Level of adherence to treatment guidelines for nimart among TB and HIV patients: a conceptual mode
Tuberculosis (TB) is the leading cause of death among people living with human immunodeficiency virus (HIV). At least one in four deaths among people living with HIV & AIDS (PLWH) can be attributed to TB, and many of these deaths occur in resource-limited settings. Although policies, strategies and treatment guidelines are in place, the epidemic of HIV associated TB continues to grow, particularly in South Africa. HIV is a key driver of the global rise in TB cases through accelerated progression of TB and great risk of reactivation. Adherence to treatment guidelines have been shown to improve patient outcomes. Adherence to treatment guidelines in nurse-led interventions had been found to be moderate to better. The improvement of care for TB & HIV co-infected patients depends on the proper adherence to treatment guidelines. Guidelines had been changing to meet the needs of patients and the health care system. Furthermore, South Africa's health system is pre-dominated by nurses and TB & HIV integrated interventions rely on nurses initiating and managing antiretroviral (ARV) and TB treatment. However, there is little or no evidence of adherence and compliance to TB & HIV co-infection treatment guidelines among nurses providing care, treatment and support to HIV-infected TB patients outside of research protocols. The purpose of this study was to evaluate nurses initiating and managing ART (NIMART) adherence to treatment guidelines and to explore factors influencing adherence to treatment guidelines in order to conceptualise the finding into a conceptual model of treatment guidelines adherence. An explanatory sequential mixed method design was used in this study and comprised two phases. Phase 1 used a descriptive cross-sectional study to describe the level of adherence to treatment guidelines among Primary Health Care/Community Health Centres (PHC/CHC) with nurses initiating and managing ART/TB treatment. Six hundred and eighty eight (688) patient medical records were randomly sampled from 16 randomly selected PHC/CHC facilities in Ugu district in Kwazulu-Natal Province (KZN) and Ngaka Modiri Molema district in North-West Province (NWP). A structured data abstraction tool was used as an instrument to collect data. The Statistical Packages for Socia! Sciences (SPSS; version 20) computer software was used for data analysis. Adherence to treatment by nurses was crosstabulated against demographic characteristics to detect possible patterns and variations. The means and standard variations of all continuous variables were calculated. Result presentations include frequency tables generated by SPSS. The differences in means of scales and variables across demographic characteristics were compared through a t-test. Multiple linear regression analysis was done to establish the predictors of measures of adherence to treatment guidelines using the backward methods. Correlation was done to establish relationships between measures of adherence to treatment guidelines and patient treatment outcomes. Phase 2 used an exploratory-descriptive study to explore and describe the anticipated facilitators and challenges for adherence to treatment guidelines among nurses initiating and managing ART and TB treatment through focus group interviews. An interview guide was used to ensure focus during the interview. Demographic variables were analysed from the focus group demographic data sheet. The aim was to identify the themes suggested by participants. Transcripts were reviewed to identify themes, sub-themes and categories. Axial coding was then performed. By this process, the emerging themes from data were further delineated along their respective properties and dimensions, and sub-categories generated. The researchers used a two-axis grid, with the focus groups comprising one axis and the key content areas comprising the second axis, and reviewed these categories and sub-categories. Statements were compared within and across sessions for consistency. The results revealed a significant difference between the two provinces with regard to the level of adherence to treatment guidelines with NWP having about 91% moderate and 9% high adherence to evaluations done at diagnosis or before initiation of treatment as compared to about 74% moderate and 14% high in KZN. About 73% of patient records in KZN had highly adhered to the treatment guidelines with regard to evaluations done on Initiation of ART with NWP having only about 35% of high adherence to treatment guidelines, hence there was a marked statistical difference between the two provinces (p<0.001). There was a marked moderate to high level of adherence to treatment guidelines to evaluations done at ART initiation. A low level of adherence was revealed by this study as the majority of patients files were not monitored for CD4 cell counts and viral load in both KZN (71.2%) and NWP (88.5%), respectively. However there was a significant difference between the two provinces at p<O.OOl. There was no significant relationship between patient treatment outcome and adherence to treatment guidelines with regard to TB diagnosis (r=0.035; p=0.867) and TB regimen (r=0.145; p=0.498). A moderate significant negative association between patient treatment outcome and TB monitoring was found (r=0.449; p=0.24). Two themes emerged from the focus group interviews as barriers and facilitators of adherence to treatment guidelines. Barriers were inclusive of factors related to negative attitude towards the treatment guidelines, knowledge/awareness and behaviour and facilitators comprised of the following sub-themes, namely, attitude, knowledge/awareness and behavioural change. For adherence to treatment guidelines to improve, a number of factors should be considered and implemented thus -the guidelines recommendations, organisational and patient factors as well as support, supervision and mentorship towards the NIMART nurses. NIMART nurses should be supported and supervised in their initiation and management of ART roles in order for them to be competent and confident about quality TB & HIV service provision. Continuous professional development (CPO) in the TB & HIV area should also be promoted as NIMART need constant supervision by physicians and pharmacists and continuous updating and orientation to new drugs, practice and knowledge.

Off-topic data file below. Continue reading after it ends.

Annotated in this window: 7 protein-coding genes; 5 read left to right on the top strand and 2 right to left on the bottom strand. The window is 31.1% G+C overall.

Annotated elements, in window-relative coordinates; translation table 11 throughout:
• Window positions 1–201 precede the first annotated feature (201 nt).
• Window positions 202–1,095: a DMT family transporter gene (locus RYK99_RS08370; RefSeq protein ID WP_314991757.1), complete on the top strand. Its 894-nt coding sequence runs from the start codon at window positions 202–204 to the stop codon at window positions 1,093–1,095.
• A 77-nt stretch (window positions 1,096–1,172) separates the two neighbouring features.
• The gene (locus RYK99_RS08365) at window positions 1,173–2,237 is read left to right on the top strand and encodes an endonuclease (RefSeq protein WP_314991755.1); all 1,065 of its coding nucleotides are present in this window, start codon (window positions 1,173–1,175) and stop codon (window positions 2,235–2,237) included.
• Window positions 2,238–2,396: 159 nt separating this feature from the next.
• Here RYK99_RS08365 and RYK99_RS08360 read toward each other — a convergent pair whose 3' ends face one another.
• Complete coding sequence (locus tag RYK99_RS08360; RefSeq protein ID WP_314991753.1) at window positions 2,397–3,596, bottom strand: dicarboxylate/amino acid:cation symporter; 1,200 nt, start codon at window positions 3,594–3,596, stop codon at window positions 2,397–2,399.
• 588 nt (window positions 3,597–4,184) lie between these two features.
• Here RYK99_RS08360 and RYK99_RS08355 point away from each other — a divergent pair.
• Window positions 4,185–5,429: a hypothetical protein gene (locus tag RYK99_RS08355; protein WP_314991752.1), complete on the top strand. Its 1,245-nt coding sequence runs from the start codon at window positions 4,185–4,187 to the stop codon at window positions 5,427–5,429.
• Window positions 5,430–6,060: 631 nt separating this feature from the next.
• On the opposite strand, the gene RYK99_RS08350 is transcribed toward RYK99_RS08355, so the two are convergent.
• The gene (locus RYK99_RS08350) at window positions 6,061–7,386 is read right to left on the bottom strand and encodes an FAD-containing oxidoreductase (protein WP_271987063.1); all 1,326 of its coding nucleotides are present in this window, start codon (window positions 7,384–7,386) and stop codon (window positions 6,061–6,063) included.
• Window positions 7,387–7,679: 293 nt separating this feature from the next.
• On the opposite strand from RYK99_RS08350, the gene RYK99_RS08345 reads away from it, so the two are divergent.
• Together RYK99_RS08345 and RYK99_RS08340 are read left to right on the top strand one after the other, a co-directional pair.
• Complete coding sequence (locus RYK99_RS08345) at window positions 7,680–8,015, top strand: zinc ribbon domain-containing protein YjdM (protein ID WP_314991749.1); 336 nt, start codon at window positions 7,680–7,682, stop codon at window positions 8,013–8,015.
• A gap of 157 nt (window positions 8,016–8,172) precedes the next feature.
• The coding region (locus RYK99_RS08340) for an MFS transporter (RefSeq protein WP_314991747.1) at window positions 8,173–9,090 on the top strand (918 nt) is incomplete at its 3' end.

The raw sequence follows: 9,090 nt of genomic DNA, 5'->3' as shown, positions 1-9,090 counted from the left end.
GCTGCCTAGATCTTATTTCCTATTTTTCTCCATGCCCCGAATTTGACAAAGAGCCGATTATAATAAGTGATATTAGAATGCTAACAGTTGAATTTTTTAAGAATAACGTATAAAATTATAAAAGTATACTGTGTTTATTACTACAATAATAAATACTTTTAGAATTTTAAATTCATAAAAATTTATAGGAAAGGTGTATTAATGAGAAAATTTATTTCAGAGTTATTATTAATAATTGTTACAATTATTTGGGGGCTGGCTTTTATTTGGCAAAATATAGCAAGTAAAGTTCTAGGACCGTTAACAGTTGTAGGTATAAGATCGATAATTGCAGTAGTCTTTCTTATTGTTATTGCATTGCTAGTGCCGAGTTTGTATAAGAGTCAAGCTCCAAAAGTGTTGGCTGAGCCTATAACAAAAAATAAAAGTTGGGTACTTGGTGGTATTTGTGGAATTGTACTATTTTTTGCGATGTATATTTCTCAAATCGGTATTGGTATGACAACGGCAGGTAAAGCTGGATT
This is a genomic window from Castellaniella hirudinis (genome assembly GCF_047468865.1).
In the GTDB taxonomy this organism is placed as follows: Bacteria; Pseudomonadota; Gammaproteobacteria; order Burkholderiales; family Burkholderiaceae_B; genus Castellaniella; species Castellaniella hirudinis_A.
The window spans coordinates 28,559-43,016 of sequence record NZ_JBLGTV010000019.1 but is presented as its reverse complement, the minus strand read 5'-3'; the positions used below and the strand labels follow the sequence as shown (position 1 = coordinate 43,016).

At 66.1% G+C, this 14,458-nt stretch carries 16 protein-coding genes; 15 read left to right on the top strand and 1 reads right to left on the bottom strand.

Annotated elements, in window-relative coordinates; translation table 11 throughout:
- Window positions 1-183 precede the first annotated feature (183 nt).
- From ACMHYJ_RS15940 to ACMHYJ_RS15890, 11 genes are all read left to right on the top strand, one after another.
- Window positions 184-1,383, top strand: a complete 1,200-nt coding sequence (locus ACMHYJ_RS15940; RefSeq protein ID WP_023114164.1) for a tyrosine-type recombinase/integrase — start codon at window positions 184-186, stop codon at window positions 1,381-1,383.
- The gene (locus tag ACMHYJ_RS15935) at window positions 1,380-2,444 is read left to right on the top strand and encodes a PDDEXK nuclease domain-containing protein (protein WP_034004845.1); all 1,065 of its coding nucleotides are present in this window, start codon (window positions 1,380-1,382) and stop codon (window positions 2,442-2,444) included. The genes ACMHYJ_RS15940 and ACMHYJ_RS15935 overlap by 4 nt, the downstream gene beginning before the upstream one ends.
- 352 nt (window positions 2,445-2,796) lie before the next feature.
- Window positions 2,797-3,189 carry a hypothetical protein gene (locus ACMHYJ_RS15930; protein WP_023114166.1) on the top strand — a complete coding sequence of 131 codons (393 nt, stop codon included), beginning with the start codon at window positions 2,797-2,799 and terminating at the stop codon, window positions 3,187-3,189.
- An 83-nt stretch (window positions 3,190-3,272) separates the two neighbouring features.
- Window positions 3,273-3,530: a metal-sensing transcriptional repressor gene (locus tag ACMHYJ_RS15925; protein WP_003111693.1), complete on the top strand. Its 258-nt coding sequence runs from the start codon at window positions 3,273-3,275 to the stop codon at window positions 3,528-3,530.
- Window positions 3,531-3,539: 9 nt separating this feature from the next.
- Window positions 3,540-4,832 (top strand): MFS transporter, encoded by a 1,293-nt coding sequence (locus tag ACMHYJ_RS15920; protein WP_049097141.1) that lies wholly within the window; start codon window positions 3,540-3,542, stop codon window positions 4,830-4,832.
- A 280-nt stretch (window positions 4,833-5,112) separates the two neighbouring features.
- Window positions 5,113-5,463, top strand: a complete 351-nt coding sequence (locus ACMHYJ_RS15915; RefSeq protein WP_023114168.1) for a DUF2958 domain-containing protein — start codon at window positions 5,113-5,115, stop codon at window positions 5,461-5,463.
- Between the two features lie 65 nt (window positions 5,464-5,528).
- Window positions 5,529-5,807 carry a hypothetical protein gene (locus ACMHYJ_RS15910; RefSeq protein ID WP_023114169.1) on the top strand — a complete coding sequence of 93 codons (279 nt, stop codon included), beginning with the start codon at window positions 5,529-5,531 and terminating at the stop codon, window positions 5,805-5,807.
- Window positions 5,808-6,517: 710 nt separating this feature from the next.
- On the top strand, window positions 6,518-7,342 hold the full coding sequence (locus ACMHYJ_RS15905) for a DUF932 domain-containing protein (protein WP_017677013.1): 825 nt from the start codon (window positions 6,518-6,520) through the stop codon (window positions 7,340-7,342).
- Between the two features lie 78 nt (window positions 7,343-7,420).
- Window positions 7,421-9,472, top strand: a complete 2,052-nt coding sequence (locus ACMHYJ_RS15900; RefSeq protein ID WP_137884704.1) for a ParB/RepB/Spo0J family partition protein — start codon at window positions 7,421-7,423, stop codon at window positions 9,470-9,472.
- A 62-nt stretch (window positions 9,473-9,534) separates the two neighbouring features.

- Health Sciences